Negativity has its rewards (in SEM, at least). If you aren’t thinking about negatives, you’re losing money on your campaign.
The top two paid placement vendors, Overture and Google, have broad and phrase matching options, including a negative match feature. Broad and phrase match options provide you with additional inventory that otherwise would be missed. But not every broad match is a good fit for your ad and your business.
That’s why you have to think negative. Negative matches are the ability to specify keywords that will result in your ad not being shown.
First, Google. When a searcher enters a query, they express an interest in a specific topic. Often, the longer the query, the more targeted their intent. To serve targeted ads against these targeted searches, Google looks in the AdWords system to find the most appropriate broad, phrase and exact match ads. Of course, any advertiser who selected an exact match to the search query would appear to be an excellent match. A broad match on a portion of the query may also be good. That’s why Google pulls what their system considers to be the best ads from a pool of exact, phrase and broad match ads.
If you’re running broad or phrase match, chances are high some search word combinations won’t fit your target audience. These combinations won’t convert well, either.
Say you don’t compete on price. The keyword “discount” in conjunction with your product or category keyword can result in the wrong kind of clicks. Luckily, there’s the powerful negative match keyword. In Google, specify them in the “edit keywords” option for an AdGroup. Enter negative match keywords preceded by a minus sign (-). By eliminating clicks that don’t fit your preferred profile, overall conversion percentage increases. Budget is spent more efficiently.
To determine which keywords to add as negative matches:
- Use the Google Keyword Suggestion Tool to see broad and extended keywords your ad may be shown against. The tool alerts you to matches for which your ad is shown.
- Use Web analytics software or a third-party search marketing firm’s campaign technology to track and differentiate each broad match click. Determine what broad searches are most prevalent and if they convert well. For many broad matches, you won’t be able to get a statistically valid sample for each broad search word. Your best bet is to use some intuition, as you will with keyword suggestion tool results.
While using Web analytics or working with a search marketing firm, also look for extra-popular broad match inbound keyword searches. If you have a Google AdGroup for “Caribbean vacation,” and you’re getting significant traffic through “Caribbean cruise vacation,” it may make sense to break “Caribbean cruise vacation” into its own AdGroup with new creative.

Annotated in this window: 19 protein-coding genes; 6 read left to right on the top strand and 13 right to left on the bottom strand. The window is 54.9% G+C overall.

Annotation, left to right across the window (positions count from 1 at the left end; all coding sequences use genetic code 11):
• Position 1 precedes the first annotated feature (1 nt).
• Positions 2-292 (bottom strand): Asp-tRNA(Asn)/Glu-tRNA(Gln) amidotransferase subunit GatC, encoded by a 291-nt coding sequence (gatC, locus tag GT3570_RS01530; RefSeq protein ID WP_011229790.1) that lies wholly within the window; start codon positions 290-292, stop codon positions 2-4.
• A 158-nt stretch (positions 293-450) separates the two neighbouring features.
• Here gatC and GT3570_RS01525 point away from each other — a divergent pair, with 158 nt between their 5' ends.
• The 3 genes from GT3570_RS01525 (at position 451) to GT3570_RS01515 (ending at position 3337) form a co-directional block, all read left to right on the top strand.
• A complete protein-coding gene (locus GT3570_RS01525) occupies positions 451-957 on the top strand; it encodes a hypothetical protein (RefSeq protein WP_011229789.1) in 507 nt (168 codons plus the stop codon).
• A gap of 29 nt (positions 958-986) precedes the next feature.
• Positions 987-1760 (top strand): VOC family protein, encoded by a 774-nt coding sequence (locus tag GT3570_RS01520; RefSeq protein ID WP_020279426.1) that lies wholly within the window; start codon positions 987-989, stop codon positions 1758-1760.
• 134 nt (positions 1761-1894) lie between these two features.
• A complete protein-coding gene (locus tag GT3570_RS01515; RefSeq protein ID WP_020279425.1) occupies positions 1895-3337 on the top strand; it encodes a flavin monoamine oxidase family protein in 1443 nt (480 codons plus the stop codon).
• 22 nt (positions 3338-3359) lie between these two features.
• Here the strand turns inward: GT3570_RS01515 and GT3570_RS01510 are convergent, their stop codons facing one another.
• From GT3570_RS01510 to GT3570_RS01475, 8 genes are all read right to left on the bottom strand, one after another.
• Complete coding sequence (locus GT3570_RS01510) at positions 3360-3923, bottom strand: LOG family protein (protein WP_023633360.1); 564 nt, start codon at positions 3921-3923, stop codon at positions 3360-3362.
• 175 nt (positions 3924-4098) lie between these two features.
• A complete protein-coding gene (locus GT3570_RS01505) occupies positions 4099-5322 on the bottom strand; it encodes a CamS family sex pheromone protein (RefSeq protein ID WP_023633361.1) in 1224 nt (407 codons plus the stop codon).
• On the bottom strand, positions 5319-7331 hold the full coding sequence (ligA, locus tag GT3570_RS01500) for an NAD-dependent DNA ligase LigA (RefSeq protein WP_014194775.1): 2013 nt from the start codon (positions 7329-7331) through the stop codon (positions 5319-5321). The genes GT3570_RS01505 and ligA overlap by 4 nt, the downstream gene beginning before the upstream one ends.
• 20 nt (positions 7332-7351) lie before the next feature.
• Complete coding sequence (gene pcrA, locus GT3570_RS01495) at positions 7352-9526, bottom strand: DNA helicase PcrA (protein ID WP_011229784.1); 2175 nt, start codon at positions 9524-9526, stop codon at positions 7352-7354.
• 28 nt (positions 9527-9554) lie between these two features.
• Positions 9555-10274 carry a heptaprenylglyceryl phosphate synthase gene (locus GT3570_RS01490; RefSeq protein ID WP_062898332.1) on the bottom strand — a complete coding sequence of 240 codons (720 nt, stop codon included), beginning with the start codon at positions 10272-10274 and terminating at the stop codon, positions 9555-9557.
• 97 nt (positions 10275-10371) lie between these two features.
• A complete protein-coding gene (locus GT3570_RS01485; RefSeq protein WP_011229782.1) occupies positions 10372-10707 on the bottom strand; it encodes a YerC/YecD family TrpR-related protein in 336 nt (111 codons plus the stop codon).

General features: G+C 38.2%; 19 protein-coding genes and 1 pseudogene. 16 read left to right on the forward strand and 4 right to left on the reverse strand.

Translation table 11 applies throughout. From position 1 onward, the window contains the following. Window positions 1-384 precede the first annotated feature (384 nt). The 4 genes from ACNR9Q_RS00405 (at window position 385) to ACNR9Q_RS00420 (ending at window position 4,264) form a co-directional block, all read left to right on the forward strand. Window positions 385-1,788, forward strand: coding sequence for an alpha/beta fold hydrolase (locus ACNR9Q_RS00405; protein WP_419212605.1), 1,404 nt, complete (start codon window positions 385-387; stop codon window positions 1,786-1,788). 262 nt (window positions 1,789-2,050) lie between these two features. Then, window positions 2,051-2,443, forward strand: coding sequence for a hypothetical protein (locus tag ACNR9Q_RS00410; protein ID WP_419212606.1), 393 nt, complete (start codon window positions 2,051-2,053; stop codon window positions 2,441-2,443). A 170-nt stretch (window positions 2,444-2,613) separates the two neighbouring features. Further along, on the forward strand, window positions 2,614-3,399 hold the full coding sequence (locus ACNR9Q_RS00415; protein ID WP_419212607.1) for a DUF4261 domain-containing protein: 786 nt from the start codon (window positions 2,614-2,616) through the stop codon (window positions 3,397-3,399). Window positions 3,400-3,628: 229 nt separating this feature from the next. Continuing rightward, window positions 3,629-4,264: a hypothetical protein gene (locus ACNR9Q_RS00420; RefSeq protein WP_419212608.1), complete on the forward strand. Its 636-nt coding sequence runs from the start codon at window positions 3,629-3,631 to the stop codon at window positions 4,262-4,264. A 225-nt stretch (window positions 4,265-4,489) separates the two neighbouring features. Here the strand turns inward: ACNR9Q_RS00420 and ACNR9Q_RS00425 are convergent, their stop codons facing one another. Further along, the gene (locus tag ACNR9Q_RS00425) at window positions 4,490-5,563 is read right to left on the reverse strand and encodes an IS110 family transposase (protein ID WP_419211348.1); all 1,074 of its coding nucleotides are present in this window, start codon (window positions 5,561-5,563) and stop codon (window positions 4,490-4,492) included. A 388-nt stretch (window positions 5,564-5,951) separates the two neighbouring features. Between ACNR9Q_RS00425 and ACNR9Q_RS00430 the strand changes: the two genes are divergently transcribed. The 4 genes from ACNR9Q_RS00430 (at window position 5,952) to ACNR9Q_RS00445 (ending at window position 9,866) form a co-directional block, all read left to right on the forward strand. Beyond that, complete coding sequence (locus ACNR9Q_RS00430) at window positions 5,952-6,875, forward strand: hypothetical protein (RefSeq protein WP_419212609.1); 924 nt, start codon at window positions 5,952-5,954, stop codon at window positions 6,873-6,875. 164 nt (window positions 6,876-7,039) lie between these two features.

Here’s why: In Google (and more recently, Looksmart), an ad is positioned and even priced based on relevancy, as measured by click-through rate (CTR). In these engines, you want the highest position at the lowest cost. By writing an ad targeted to the breakout “Caribbean cruise vacation,” you may get more clicks for a lower CPC (cost per click), due to higher relevance and higher CTR. You can create a separate landing page for that traffic, either with power posting using a spreadsheet program, or in the ad/creative.
Overture’s concept is similar, but to take advantage of the system you’ll already have done standard matching for as many keyword phrases as you can think of, as standard match is always served first. If you missed a search phrase, an analysis of tracking or log data will alert you that a new standard listing may be worth writing. By adding these new listings, you grab the ultra-targeted traffic, often at a very reasonable CPC.
Again, you can tune landing page messages to a specific search listing, track conversion uniquely, and increase campaign efficiency — sometimes dramatically. Overture’s major tactical difference is that each listing is limited to 15 negative keywords. For most marketers, that’s plenty. If you want more, prioritize the negatives based on volume (use the inventory keyword research tool), then cover all the standard, phrase and broad match listings you can for acceptable phrases, using the negatives on these strategically.
You can use a strategy similar to negative match in XML paid inclusion. Each XML listing delivers traffic to your site on a basket of keywords, as with broad match on Google or Overture. In XML, some keywords may be a bad combination. If search words in your feed are diluting quality, take them out manually. If the keywords are in the query but not your feed, there’s no simple solution. You’ll likely rank high for a search that includes the word in a phrase, even if your site doesn’t include the word.
Broad search listings aren’t for-better-or-for-worse. Take control of your campaign and eliminate waste. Eliminate low quality keyword phrases through the power of the negative match.
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